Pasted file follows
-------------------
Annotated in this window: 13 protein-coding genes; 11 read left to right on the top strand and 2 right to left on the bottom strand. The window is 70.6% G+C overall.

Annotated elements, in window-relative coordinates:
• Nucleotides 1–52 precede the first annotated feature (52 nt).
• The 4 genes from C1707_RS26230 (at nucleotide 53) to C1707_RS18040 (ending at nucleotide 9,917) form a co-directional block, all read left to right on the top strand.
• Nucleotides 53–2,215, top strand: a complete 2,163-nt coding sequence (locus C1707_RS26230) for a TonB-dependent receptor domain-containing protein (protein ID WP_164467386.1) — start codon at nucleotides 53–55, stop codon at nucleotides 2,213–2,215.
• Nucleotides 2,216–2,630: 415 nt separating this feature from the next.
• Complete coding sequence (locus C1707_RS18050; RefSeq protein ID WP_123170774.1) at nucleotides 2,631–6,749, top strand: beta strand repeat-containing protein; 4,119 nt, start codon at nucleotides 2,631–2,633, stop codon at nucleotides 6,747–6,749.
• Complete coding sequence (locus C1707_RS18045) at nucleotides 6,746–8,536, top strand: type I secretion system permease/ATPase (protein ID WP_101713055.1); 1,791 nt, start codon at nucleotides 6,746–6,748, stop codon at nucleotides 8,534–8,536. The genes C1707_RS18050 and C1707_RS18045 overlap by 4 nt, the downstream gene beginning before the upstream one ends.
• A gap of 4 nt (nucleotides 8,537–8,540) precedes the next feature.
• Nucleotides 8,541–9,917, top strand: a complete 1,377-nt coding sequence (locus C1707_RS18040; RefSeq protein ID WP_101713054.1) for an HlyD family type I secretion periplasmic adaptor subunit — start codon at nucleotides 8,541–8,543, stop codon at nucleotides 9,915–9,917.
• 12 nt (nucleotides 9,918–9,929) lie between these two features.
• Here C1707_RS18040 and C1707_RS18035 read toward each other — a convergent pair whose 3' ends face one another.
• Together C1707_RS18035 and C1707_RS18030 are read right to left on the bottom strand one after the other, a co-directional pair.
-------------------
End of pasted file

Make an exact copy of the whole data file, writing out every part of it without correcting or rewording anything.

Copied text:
Annotated in this window: 13 protein-coding genes; 11 read left to right on the top strand and 2 right to left on the bottom strand. The window is 70.6% G+C overall.

Annotated elements, in window-relative coordinates:
• Nucleotides 1–52 precede the first annotated feature (52 nt).
• The 4 genes from C1707_RS26230 (at nucleotide 53) to C1707_RS18040 (ending at nucleotide 9,917) form a co-directional block, all read left to right on the top strand.
• Nucleotides 53–2,215, top strand: a complete 2,163-nt coding sequence (locus C1707_RS26230) for a TonB-dependent receptor domain-containing protein (protein ID WP_164467386.1) — start codon at nucleotides 53–55, stop codon at nucleotides 2,213–2,215.
• Nucleotides 2,216–2,630: 415 nt separating this feature from the next.
• Complete coding sequence (locus C1707_RS18050; RefSeq protein ID WP_123170774.1) at nucleotides 2,631–6,749, top strand: beta strand repeat-containing protein; 4,119 nt, start codon at nucleotides 2,631–2,633, stop codon at nucleotides 6,747–6,749.
• Complete coding sequence (locus C1707_RS18045) at nucleotides 6,746–8,536, top strand: type I secretion system permease/ATPase (protein ID WP_101713055.1); 1,791 nt, start codon at nucleotides 6,746–6,748, stop codon at nucleotides 8,534–8,536. The genes C1707_RS18050 and C1707_RS18045 overlap by 4 nt, the downstream gene beginning before the upstream one ends.
• A gap of 4 nt (nucleotides 8,537–8,540) precedes the next feature.
• Nucleotides 8,541–9,917, top strand: a complete 1,377-nt coding sequence (locus C1707_RS18040; RefSeq protein ID WP_101713054.1) for an HlyD family type I secretion periplasmic adaptor subunit — start codon at nucleotides 8,541–8,543, stop codon at nucleotides 9,915–9,917.
• 12 nt (nucleotides 9,918–9,929) lie between these two features.
• Here C1707_RS18040 and C1707_RS18035 read toward each other — a convergent pair whose 3' ends face one another.
• Together C1707_RS18035 and C1707_RS18030 are read right to left on the bottom strand one after the other, a co-directional pair.